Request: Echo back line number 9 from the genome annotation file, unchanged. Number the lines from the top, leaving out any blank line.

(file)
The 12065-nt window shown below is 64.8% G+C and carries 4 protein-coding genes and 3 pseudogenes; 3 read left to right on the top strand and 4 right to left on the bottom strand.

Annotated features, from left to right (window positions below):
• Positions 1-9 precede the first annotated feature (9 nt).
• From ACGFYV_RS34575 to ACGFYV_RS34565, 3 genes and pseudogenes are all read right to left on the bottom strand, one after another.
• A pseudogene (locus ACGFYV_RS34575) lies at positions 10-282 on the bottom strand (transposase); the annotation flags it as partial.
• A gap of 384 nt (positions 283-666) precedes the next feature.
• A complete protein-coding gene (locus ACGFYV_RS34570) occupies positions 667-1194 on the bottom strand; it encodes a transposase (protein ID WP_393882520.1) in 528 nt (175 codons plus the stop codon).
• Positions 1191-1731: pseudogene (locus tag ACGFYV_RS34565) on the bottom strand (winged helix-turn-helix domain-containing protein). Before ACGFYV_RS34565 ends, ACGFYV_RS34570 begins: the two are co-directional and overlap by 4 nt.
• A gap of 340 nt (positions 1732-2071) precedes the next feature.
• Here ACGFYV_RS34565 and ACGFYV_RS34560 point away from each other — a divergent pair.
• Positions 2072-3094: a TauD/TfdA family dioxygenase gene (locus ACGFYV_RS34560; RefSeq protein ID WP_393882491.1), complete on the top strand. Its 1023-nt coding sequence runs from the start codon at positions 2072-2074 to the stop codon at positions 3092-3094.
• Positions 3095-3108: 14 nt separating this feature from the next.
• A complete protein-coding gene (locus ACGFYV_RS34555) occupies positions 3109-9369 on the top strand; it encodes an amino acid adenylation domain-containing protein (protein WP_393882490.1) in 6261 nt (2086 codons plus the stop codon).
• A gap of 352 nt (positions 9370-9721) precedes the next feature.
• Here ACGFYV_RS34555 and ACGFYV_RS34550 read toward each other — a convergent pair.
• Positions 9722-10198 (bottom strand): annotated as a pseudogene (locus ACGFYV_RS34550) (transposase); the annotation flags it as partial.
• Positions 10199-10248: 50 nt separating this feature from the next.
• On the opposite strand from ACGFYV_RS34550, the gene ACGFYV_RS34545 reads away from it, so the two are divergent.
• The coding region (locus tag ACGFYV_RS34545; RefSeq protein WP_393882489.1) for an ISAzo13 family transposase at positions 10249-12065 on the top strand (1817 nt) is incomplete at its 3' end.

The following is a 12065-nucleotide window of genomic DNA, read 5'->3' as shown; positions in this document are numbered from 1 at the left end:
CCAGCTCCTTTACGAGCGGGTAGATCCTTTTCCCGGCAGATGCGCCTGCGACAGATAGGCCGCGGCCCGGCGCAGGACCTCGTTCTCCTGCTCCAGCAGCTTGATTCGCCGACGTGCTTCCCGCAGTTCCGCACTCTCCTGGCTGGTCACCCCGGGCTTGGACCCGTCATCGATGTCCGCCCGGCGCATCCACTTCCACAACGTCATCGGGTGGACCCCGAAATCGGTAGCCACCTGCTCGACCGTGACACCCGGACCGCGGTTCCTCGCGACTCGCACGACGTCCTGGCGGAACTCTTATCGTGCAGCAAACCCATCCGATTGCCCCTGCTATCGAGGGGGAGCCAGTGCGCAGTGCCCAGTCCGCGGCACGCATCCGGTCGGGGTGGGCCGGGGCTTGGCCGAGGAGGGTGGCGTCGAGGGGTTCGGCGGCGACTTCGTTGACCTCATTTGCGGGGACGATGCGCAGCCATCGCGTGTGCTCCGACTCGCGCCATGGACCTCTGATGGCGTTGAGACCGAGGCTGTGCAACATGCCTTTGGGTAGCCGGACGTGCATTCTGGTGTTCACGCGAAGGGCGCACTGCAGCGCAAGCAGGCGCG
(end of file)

• A gap of 340 nt (positions 1732-2071) precedes the next feature.